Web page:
After a good night’s sleep I headed for St Louis in an 8-seater Bush Taxi, along with a driver, 10 passengers, a child and an infant. At one point we drove past an endless parade of mango sellers, who sat side-by-side for over a mile. They all had plenty of mangoes. None of them had any customers.

 

We stopped near one such seller. Five others immediately rushed towards the windows of our vehicle. I asked the lady nearest to me how much it would cost to buy one of her mangos, and was quoted 50 pence, which seemed a little steep. But I had missed breakfast, and felt that a mango would fill the hole in my stomach. In the end I was given thirteen!

 

I gave two to the receptionist of my hostel, for which he called me 'A true African man'. I think he said that because people here seem to share whatever they have. When they have a lot they give a lot, without expecting anything in return. When they are short, other people help them out.

 

Such hospitality was extended to me by the waiter I met over dinner. He invited me back to his family home for a meal the next night. I, of course, took some mangos! And he also took me to see a Muslim ceremony.

 

The people at that ceremony seemed happy for us to watch them sing and dance. They took it in turns to haul a heavy wooden object between their legs. Then they hit themselves on the back, before repeating the whole process. I am told that this tradition is limited to Senegal, and I can understand why!

 

I experienced this same sort of hospitality the very next day when, after playing football on the beach with a group of local children, I was invited back to one of the player’s houses for tea.

 

‘Tea’ is not only a drink, here in Senegal, it is a ritual; one that usually takes a couple of hours. One pot of tea is boiled, sugar is added, and then the tea is boiled some more. The tea is poured into a couple of cups, then poured in and out of a third cup. It is returned to the pot. Finally, everyone gets to drink. Then the process is repeated. Three cups are drunk in each sitting; one contains more mint, another contains more sugar. Everyone talks throughout.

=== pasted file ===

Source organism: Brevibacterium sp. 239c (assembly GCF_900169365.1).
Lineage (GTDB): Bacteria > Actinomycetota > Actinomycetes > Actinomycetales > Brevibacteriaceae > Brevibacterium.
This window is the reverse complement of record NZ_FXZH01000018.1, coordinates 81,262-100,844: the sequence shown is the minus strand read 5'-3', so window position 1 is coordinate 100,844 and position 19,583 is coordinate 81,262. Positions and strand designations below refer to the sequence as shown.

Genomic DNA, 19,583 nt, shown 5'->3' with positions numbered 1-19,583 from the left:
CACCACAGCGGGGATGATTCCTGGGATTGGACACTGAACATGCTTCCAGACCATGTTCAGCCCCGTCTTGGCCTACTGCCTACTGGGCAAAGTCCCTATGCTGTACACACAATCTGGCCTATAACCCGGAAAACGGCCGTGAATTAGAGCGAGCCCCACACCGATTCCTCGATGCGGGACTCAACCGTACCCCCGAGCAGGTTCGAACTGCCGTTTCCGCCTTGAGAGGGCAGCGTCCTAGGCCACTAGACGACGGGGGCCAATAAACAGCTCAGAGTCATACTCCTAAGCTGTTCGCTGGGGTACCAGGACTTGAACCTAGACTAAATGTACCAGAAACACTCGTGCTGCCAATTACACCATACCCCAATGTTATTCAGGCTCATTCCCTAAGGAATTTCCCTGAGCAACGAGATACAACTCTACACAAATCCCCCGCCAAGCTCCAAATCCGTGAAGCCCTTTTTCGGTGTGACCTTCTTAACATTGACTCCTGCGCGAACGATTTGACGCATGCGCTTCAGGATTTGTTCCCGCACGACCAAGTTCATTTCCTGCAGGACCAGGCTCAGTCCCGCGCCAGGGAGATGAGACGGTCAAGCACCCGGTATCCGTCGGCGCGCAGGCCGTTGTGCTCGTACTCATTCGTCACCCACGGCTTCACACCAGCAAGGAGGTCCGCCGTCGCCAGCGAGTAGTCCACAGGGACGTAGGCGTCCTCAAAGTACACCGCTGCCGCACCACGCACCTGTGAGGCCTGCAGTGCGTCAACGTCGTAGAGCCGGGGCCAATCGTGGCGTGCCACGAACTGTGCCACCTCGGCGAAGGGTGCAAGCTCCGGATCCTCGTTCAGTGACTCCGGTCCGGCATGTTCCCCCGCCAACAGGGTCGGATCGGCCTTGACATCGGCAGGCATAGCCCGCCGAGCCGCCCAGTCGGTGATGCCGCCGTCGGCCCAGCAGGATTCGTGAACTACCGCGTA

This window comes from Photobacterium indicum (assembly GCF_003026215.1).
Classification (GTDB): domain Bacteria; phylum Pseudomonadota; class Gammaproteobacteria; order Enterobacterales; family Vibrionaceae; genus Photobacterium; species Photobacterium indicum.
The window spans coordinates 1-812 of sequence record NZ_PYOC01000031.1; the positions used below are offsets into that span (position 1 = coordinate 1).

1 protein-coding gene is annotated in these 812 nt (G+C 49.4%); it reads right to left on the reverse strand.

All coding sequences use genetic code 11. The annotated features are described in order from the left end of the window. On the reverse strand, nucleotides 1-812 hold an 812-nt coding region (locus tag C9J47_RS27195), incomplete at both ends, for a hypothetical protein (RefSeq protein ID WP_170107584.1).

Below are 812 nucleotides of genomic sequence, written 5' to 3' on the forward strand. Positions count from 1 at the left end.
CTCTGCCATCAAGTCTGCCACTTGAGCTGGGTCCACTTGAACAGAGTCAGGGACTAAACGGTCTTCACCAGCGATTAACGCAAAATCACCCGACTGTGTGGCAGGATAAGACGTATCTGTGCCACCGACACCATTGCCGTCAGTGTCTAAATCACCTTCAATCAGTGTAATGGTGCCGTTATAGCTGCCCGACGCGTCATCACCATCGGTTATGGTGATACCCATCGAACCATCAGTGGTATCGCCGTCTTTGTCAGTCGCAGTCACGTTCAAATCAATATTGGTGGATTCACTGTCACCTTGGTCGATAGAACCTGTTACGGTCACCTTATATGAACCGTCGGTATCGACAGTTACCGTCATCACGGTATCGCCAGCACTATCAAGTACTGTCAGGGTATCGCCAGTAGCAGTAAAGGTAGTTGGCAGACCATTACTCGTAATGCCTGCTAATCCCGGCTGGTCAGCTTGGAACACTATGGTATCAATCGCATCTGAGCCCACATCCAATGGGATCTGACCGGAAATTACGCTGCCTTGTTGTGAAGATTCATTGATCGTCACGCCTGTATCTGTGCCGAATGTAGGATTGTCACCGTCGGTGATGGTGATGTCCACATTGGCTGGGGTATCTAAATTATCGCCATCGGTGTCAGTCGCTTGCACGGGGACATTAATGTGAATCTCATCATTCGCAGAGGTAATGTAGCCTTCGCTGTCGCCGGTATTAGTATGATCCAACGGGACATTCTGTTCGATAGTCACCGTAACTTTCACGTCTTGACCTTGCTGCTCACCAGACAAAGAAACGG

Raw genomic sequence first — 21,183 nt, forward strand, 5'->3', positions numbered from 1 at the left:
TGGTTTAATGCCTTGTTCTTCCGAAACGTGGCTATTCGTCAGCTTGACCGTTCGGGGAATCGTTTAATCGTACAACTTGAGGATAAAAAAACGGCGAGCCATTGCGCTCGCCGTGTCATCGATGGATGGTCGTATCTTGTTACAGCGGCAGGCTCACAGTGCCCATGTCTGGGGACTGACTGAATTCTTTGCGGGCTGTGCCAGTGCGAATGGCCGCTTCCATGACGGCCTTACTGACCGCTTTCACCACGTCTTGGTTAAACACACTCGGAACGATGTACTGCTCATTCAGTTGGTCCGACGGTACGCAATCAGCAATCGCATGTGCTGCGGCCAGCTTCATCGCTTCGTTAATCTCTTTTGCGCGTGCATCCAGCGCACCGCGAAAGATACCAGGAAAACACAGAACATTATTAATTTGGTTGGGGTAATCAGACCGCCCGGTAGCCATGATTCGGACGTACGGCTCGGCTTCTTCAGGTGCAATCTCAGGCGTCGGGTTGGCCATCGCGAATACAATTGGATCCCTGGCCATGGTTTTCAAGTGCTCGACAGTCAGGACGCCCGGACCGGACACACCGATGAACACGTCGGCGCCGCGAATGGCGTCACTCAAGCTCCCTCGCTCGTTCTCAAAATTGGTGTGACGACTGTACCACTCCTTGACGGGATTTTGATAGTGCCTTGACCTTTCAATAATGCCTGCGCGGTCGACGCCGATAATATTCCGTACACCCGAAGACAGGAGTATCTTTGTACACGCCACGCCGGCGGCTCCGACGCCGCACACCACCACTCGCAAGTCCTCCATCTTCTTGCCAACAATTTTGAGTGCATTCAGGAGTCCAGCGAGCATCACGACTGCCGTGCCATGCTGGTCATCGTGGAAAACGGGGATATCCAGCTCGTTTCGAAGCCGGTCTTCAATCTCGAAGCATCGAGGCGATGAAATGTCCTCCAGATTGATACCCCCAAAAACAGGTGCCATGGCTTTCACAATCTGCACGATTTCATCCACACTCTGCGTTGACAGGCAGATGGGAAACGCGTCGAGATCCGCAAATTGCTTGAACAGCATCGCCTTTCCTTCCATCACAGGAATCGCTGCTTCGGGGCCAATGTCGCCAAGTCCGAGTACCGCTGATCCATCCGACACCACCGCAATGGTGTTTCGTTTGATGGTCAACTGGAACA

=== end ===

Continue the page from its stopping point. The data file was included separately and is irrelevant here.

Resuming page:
I left the footballer’s house having met four generations of his family, who all lived in the same small, dark room. After the hassle of Dakar’s scammers, my confidence in humanity had been well and truly rekindled. I’d experienced a sort of hospitality, friendliness and warmth, which went way beyond anything I’d ever experience in the West. And my appetite for more had been well and truly wetted…

 

Take care,

 

Joss

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WEST AFRICA BLOGS

 

Back in the summer of 2003, aged 21, I went travelling on my own for the first time. The emails which I sent home, edited versions of which appear here, were my debut efforts at real writing.

 

Looking back, my trip around West Africa was eventful to say the least. In these blogs you'll encounter rampaging prostitutes, charismatic scammers, debilitating illness, and petite crime. But shining through it all is a real sense of humanity. The warmness of the Africans, their friendly nature and welcoming personalities, struck me almost every single day. Hopefully they'll leave a similar impression on you too...